Wednesday, December 24, 2014

In praise of Trier's Liebfrauenkirche (Church of Our Lady)

There's lots of beauty on view inside

Visitors to this church shouldn't rush in 
at the expense of checking its exterior though

The decorative section above the main entrance 
(seen in this blog post's middle photo) is one of the
more visually amazing sections of the church's exterior! :)

It's still half an hour before Christmas as I type this line in this blog post but it felt like Christmas had come early this year for me when I was in Germany (and, also, Luxembourg) earlier this month; this not least because my German friend and I visited our share of Christmas markets, and churches and cathedrals too!

Having learnt on my 2010 German visit that I am liable to get "churched out" if led on an itinerary that includes visits to more than three churches and/or cathedrals in a single day, my German friend and I spaced our visits to these Christian places of worship on my recent vacation.  Thus it was that we ended up visiting the neighboring Trier Cathedral and Liebfrauenkirche on different days.
 
Both of those places had been on our "must see" list due primarily to their being among Trier's UNESCO World Heritage sites -- but while I had been wowed by the Romanesque cathedral's age and size, I found myself being awed more by the sheer physical beauty of Germany's oldest Gothic church -- and the earliest church built in the French High Gothic Style outside France -- than its age or anything else.
 
Built in the 13th century, the Liebfrauenkirche is said to have a purity of style as a result of it having taken "only" 30 years to complete.  And while that which stands on the site of a Roman double church did undergo some repair and renovation work after World War II (and had to have all of its stainglass replaced), the original floor plan, said to resemble the 12-petaled rose that's a symbol of the Virgin Mary, remains -- and contributes much to the church's physical attractiveness.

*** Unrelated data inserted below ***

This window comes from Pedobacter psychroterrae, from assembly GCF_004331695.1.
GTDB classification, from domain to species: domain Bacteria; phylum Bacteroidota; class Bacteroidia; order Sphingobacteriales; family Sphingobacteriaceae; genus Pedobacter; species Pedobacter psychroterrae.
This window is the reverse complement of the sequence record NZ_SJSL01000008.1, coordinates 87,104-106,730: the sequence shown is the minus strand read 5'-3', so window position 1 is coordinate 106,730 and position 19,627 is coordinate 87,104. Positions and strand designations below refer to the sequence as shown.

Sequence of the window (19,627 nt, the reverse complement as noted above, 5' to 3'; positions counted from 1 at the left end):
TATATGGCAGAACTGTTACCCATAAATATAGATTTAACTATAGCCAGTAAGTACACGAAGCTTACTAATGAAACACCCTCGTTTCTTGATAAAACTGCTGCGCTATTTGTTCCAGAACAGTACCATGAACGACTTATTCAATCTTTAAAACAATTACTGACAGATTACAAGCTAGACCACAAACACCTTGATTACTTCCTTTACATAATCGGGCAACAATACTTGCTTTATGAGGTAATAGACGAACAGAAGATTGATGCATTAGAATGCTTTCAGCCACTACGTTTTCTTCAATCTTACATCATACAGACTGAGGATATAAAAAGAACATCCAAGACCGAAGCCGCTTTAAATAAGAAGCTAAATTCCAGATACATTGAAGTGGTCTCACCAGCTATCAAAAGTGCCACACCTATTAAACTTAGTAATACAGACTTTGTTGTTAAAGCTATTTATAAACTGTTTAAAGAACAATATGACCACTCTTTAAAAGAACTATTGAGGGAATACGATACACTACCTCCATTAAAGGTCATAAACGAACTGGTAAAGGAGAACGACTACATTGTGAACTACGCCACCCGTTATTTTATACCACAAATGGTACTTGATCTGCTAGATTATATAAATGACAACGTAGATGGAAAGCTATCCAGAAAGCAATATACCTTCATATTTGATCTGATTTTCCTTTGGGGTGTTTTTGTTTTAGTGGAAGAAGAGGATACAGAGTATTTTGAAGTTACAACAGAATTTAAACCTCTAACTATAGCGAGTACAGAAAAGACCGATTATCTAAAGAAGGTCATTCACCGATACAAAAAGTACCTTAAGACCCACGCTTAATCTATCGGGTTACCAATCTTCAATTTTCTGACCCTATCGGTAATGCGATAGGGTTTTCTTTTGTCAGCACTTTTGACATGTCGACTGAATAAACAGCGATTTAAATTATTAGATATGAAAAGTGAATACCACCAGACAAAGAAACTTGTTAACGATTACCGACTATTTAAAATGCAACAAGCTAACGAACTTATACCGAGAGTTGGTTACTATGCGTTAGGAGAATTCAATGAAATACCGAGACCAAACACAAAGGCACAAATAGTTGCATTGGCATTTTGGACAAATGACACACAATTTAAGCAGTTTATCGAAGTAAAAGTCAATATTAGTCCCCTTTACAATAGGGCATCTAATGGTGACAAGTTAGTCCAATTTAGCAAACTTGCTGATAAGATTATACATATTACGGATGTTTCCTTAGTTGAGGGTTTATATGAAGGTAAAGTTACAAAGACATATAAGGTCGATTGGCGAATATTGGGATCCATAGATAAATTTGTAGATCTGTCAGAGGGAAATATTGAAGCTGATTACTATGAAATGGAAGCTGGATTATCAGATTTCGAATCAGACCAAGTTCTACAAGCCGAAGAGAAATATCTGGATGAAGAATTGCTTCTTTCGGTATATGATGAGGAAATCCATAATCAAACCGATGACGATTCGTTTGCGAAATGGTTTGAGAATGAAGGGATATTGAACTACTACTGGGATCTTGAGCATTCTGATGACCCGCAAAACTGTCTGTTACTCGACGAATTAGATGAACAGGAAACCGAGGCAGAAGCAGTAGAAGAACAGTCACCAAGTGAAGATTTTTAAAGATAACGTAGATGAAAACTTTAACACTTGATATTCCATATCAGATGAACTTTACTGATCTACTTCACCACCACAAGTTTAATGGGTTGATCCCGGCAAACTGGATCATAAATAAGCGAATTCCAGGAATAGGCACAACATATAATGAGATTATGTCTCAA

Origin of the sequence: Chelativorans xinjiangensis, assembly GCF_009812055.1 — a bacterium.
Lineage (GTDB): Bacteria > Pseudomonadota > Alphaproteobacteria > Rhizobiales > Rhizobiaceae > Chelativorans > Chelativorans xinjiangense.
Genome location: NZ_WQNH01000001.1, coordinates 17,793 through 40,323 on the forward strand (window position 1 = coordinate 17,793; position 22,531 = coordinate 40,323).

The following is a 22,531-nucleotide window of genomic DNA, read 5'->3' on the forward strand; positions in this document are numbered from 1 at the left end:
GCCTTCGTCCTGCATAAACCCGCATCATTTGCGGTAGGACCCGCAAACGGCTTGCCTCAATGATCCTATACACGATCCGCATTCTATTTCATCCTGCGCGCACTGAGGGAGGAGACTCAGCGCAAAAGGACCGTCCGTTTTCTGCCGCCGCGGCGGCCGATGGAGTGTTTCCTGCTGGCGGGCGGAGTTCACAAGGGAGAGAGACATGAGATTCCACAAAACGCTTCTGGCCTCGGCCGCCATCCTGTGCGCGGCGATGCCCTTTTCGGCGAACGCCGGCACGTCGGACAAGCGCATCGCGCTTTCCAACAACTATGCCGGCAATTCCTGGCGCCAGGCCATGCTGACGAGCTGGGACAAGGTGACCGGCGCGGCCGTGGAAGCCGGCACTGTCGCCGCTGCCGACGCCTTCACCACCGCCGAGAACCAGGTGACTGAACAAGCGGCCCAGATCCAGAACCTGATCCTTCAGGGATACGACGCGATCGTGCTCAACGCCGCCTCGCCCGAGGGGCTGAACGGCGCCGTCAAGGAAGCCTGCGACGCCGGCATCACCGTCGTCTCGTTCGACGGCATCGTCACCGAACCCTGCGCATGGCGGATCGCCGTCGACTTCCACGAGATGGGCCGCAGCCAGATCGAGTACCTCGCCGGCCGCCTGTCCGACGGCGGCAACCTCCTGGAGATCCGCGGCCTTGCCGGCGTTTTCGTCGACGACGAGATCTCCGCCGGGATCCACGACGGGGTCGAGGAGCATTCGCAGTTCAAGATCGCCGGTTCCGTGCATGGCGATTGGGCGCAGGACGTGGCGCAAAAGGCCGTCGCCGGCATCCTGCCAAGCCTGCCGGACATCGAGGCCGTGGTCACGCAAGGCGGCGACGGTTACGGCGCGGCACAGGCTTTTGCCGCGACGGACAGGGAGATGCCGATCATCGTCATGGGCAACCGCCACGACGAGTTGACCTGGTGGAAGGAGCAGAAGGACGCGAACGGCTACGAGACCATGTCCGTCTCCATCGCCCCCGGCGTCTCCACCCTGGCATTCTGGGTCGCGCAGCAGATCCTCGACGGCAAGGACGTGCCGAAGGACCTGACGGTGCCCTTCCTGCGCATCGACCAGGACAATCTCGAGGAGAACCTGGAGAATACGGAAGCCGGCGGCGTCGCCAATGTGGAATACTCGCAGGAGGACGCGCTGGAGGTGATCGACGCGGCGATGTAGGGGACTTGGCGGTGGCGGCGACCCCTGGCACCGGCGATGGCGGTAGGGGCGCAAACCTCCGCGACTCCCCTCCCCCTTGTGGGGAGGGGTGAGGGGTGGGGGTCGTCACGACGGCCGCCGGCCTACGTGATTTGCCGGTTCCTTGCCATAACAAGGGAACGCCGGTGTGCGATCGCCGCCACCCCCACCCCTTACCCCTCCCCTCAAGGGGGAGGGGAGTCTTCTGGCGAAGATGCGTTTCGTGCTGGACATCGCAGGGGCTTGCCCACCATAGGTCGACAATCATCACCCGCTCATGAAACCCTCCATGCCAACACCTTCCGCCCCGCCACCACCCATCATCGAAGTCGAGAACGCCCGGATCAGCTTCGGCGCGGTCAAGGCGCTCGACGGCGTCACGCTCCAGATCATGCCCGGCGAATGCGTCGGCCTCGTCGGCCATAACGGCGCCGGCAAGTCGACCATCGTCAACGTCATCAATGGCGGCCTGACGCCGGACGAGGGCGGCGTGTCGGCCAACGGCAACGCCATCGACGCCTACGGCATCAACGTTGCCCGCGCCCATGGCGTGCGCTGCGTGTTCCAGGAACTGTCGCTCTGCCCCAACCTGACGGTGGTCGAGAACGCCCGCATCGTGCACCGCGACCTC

I'm not normally a punny person but I can't resist pointing out that the Liebfrauenkirche's beauty almost floored -- teehee! -- me.  All joking aside, this Gothic church is one of those structures which I am proof that one doesn't have to be a Christian to be able to be appreciative of its aesthetic qualities and very existence.

4 comments:

Sue Demeter-St Clair said...

Merry Christmas :)

YTSL said...

Hi Sue --

Seasons greetings to you, and happy holidays! :)

Bill said...

Hi YTSL,

I agree with "one doesn't have to be a Christian" to enjoy this impressive Gothic structure for purely architectural and aesthetic reasons.

Bill

YTSL said...

Hi Bill --

On the subject of Christianity: received a Christmas day email from my German friend in which she said that the priest at the Christmas church service she attended preached that "we will at the end of our lives surely not be judged by the question of whether we were Christians, Moslems, Hindus, Buddhists or non-Believers, but by questions like 'how did you treat someone, who was a refugee or needed help'."

I say a "hear, hear" to that and add wishes for less racism and ridiculous economic inequality in this world too.